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Spring 2004
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ArcGIS 9 Desktop

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Use ModelBuilder, a visual modeling application for building geoprocessing work flows to determine floodplain encroachment and inundation areas. (Map2Map graphics courtesy of San Antonio River Authority & Coalition Members, DigitalGlobe, and Tele Atlas/TomTom.)

Building on the strength of previous releases, ArcGIS 9 Desktop adds important capabilities not previously offered. ArcGIS 9 Desktop adds a comprehensive geoprocessing framework and toolkit for creating and executing complex GIS procedures. Other highlights include improved annotation, labeling, and geodatabase interoperability. In addition, the ArcGIS extensions expand their offerings with the new ArcGlobe 3D application; ArcReader customization via ArcGIS Publisher; and two new extensions, Maplex for ArcGIS and ArcGIS Data Interoperability.

New Geoprocessing Framework

ArcGIS 9 Desktop provides a complete geoprocessing framework and set of tools for ArcView, ArcEditor, and ArcInfo. Geoprocessing tools range from common GIS operations, such as overlay, buffer, and data management, to more advanced operations for raster processing, topology, and schema definitions. Traditionally, ArcInfo Workstation and ARC Macro Language (AML) have been used for these tasks.

The geoprocessing framework is common for ArcView, ArcEditor, and ArcInfo, although the number of tools available within each product varies. ArcView supports a core set of simple data loading and translation tools as well as approximately 40 fundamental analysis tools. ArcEditor augments this set with tools for geodatabase creation and loading. ArcInfo supplies approximately 200 tools including all geoprocessing functionality that has been available in ArcInfo Workstation. ArcInfo supports advanced analysis and complex work flows. Additional geoprocessing tools are supplied by ArcGIS extensions. For example, ArcGIS Spatial Analyst and ArcGIS 3D Analyst add more than 200 tools such as those for raster modeling and terrain analysis.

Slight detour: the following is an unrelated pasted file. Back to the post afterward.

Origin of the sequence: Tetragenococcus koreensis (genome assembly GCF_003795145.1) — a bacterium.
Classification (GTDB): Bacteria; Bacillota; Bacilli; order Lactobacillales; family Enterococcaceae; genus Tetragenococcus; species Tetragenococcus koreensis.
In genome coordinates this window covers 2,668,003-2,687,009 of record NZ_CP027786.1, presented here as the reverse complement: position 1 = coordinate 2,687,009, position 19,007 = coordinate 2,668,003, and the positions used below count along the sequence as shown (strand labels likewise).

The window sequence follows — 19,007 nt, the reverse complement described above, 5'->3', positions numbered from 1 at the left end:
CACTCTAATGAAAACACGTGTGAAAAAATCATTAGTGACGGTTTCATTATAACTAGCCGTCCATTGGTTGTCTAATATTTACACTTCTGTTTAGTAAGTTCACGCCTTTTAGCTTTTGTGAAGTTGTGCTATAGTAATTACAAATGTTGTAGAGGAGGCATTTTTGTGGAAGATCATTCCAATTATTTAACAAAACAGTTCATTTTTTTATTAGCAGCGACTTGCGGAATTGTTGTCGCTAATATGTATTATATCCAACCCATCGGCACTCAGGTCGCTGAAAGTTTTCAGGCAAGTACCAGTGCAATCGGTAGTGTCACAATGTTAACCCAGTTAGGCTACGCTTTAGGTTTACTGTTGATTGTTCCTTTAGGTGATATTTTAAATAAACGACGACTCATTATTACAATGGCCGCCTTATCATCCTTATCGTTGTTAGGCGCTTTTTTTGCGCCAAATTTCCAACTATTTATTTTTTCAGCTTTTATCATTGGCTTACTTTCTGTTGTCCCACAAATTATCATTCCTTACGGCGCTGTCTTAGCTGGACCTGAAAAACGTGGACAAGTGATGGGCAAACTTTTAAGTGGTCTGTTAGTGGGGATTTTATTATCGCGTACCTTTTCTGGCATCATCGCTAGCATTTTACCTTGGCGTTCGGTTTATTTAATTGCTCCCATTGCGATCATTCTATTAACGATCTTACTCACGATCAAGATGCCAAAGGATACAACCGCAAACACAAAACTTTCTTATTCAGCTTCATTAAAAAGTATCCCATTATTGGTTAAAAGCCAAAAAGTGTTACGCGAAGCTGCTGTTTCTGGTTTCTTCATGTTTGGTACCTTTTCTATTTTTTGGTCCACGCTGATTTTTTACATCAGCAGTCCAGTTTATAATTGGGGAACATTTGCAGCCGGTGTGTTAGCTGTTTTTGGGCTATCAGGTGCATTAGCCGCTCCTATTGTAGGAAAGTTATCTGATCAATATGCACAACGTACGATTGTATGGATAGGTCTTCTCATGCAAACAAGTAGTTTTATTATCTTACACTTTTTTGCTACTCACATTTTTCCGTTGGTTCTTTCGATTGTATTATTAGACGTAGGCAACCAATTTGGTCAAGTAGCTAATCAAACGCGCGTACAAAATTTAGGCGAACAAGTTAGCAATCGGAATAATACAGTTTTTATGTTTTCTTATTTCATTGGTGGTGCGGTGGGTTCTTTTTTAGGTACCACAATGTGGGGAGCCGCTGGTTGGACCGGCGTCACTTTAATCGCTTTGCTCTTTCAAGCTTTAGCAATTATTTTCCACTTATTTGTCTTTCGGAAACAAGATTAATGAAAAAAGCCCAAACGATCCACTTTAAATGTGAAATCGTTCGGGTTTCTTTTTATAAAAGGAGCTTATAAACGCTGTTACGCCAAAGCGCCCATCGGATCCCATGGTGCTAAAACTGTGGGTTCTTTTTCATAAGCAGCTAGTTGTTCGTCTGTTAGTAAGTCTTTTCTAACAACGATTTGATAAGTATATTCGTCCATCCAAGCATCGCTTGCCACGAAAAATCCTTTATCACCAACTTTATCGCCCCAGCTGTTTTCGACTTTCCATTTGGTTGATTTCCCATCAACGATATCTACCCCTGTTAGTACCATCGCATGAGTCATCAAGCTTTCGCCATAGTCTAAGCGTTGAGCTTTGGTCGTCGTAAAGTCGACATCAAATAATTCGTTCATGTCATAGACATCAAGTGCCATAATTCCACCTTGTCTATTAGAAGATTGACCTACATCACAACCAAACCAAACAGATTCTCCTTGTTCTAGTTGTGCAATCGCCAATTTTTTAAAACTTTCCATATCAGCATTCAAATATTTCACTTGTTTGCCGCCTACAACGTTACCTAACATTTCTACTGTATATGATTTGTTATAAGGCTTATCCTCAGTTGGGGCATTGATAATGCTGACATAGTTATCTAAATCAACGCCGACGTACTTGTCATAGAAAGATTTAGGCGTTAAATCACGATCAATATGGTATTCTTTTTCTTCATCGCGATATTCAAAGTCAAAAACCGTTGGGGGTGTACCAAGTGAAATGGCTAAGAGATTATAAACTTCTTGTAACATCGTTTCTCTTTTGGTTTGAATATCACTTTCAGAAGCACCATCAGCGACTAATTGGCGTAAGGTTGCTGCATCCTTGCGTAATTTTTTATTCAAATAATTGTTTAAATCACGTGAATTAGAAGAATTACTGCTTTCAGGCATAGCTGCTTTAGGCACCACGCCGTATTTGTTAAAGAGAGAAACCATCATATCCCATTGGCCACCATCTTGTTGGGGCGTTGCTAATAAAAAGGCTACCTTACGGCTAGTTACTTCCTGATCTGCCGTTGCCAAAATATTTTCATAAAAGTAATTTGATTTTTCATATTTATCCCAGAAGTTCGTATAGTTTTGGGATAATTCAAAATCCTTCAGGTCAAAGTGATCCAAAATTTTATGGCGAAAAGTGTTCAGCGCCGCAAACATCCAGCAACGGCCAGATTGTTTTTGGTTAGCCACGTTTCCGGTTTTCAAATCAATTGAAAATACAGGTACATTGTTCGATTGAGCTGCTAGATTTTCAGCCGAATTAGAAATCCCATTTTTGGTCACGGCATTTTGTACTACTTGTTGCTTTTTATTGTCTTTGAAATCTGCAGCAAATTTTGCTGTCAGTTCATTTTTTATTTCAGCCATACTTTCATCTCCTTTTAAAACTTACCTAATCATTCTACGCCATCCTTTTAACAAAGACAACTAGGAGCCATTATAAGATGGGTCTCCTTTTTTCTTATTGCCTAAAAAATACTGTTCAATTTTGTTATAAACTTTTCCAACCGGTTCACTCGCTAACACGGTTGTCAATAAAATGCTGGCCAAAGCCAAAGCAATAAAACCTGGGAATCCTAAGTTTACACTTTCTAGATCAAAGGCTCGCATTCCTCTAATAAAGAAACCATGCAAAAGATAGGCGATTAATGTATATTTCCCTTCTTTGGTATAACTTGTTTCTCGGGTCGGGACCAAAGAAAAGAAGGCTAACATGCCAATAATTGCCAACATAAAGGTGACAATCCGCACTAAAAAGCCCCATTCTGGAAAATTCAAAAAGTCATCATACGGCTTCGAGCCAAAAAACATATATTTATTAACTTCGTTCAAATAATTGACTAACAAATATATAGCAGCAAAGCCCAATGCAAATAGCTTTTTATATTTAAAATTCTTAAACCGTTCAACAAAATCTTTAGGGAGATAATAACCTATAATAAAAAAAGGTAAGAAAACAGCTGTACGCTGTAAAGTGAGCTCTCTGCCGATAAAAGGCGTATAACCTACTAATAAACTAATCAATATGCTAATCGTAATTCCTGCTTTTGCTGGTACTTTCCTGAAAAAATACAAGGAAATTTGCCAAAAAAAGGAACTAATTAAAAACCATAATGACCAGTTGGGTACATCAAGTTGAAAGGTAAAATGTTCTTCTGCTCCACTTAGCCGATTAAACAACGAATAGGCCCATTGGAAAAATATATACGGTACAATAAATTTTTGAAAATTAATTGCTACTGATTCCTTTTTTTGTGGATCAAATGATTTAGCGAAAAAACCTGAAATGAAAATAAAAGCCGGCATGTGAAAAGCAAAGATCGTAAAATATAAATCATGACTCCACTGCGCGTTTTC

The geoprocessing tools in ArcGIS 9 Desktop can be used in a number of ways and work with all supported data formats including geodatabase feature classes. The same operations, commands, or tools can run within dialogs, interactively in visual models, or quickly via command line input or can be integrated into multipart scripts or applications for advanced analysis.

Improved Annotation and Labeling

Another major focus of ArcGIS 9 is on significantly improving the user experience when creating, editing, and managing labels and geodatabase annotation. A new set of tools enables users to centrally manage all labels, reducing the time and effort in creating cartographic labels. In addition, there are new tools for managing geodatabase annotation, allowing users to simply and easily update and create annotation. The geodatabase has also been upgraded to support more advanced text formatting and annotation.

Enhanced Raster Support

ArcGIS 9 includes significant enhancements to raster management, query, and visualization. A new user interface is introduced to explore and create raster data. Users have the option to mosaic large rasters into a single raster or manage rasters as a series of tiles. Tiled rasters can store attribute information, making it possible to perform spatial-based queries and selections for corridor analysis or data updates. Raster data can also be associated and stored with vector features, allowing for hot linked rasters such as house photographs on a locator map. In addition, overall raster display is faster and better.

Learn about key enhancements to the ArcGIS extensions and geodatabase interoperability in the accompanying articles. Also visit www.esri.com/arcgis.

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